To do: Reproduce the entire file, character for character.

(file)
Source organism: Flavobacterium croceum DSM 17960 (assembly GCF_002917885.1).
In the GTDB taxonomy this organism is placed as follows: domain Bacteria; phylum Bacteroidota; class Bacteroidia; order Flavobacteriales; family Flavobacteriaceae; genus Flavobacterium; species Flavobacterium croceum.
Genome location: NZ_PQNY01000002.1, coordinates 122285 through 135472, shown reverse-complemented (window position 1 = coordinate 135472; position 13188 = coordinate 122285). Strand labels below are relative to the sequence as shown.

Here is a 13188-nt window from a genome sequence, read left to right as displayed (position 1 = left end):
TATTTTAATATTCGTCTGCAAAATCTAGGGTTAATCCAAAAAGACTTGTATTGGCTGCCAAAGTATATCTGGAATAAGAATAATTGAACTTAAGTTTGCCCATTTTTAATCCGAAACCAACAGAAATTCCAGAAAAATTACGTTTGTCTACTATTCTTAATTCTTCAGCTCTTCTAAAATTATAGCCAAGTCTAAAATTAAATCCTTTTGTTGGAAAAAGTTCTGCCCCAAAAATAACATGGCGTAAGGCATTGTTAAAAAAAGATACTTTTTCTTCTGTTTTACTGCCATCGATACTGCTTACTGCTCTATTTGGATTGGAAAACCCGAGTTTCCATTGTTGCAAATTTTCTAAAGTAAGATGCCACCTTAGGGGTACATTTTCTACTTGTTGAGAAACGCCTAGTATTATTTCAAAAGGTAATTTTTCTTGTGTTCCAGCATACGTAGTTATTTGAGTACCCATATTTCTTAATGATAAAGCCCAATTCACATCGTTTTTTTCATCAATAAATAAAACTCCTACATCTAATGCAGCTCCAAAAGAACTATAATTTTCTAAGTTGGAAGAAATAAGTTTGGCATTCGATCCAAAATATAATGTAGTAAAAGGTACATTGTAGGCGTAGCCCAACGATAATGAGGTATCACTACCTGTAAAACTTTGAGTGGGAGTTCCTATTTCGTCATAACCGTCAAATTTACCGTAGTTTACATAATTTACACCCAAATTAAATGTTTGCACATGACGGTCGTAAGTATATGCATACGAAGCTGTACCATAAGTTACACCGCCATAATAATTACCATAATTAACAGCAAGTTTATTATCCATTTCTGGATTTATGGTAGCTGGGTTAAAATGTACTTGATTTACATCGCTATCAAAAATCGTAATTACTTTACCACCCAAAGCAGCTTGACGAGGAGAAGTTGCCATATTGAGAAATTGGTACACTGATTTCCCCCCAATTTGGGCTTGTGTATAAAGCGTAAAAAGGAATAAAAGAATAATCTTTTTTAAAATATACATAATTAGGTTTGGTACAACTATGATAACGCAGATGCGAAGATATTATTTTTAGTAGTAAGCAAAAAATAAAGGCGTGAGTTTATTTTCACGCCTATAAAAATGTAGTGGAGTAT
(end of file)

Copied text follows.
Source organism: Flavobacterium croceum DSM 17960 (assembly GCF_002917885.1).
In the GTDB taxonomy this organism is placed as follows: domain Bacteria; phylum Bacteroidota; class Bacteroidia; order Flavobacteriales; family Flavobacteriaceae; genus Flavobacterium; species Flavobacterium croceum.
Genome location: NZ_PQNY01000002.1, coordinates 122285 through 135472, shown reverse-complemented (window position 1 = coordinate 135472; position 13188 = coordinate 122285). Strand labels below are relative to the sequence as shown.

Here is a 13188-nt window from a genome sequence, read left to right as displayed (position 1 = left end):
TATTTTAATATTCGTCTGCAAAATCTAGGGTTAATCCAAAAAGACTTGTATTGGCTGCCAAAGTATATCTGGAATAAGAATAATTGAACTTAAGTTTGCCCATTTTTAATCCGAAACCAACAGAAATTCCAGAAAAATTACGTTTGTCTACTATTCTTAATTCTTCAGCTCTTCTAAAATTATAGCCAAGTCTAAAATTAAATCCTTTTGTTGGAAAAAGTTCTGCCCCAAAAATAACATGGCGTAAGGCATTGTTAAAAAAAGATACTTTTTCTTCTGTTTTACTGCCATCGATACTGCTTACTGCTCTATTTGGATTGGAAAACCCGAGTTTCCATTGTTGCAAATTTTCTAAAGTAAGATGCCACCTTAGGGGTACATTTTCTACTTGTTGAGAAACGCCTAGTATTATTTCAAAAGGTAATTTTTCTTGTGTTCCAGCATACGTAGTTATTTGAGTACCCATATTTCTTAATGATAAAGCCCAATTCACATCGTTTTTTTCATCAATAAATAAAACTCCTACATCTAATGCAGCTCCAAAAGAACTATAATTTTCTAAGTTGGAAGAAATAAGTTTGGCATTCGATCCAAAATATAATGTAGTAAAAGGTACATTGTAGGCGTAGCCCAACGATAATGAGGTATCACTACCTGTAAAACTTTGAGTGGGAGTTCCTATTTCGTCATAACCGTCAAATTTACCGTAGTTTACATAATTTACACCCAAATTAAATGTTTGCACATGACGGTCGTAAGTATATGCATACGAAGCTGTACCATAAGTTACACCGCCATAATAATTACCATAATTAACAGCAAGTTTATTATCCATTTCTGGATTTATGGTAGCTGGGTTAAAATGTACTTGATTTACATCGCTATCAAAAATCGTAATTACTTTACCACCCAAAGCAGCTTGACGAGGAGAAGTTGCCATATTGAGAAATTGGTACACTGATTTCCCCCCAATTTGGGCTTGTGTATAAAGCGTAAAAAGGAATAAAAGAATAATCTTTTTTAAAATATACATAATTAGGTTTGGTACAACTATGATAACGCAGATGCGAAGATATTATTTTTAGTAGTAAGCAAAAAATAAAGGCGTGAGTTTATTTTCACGCCTATAAAAATGTAGTGGAGTAT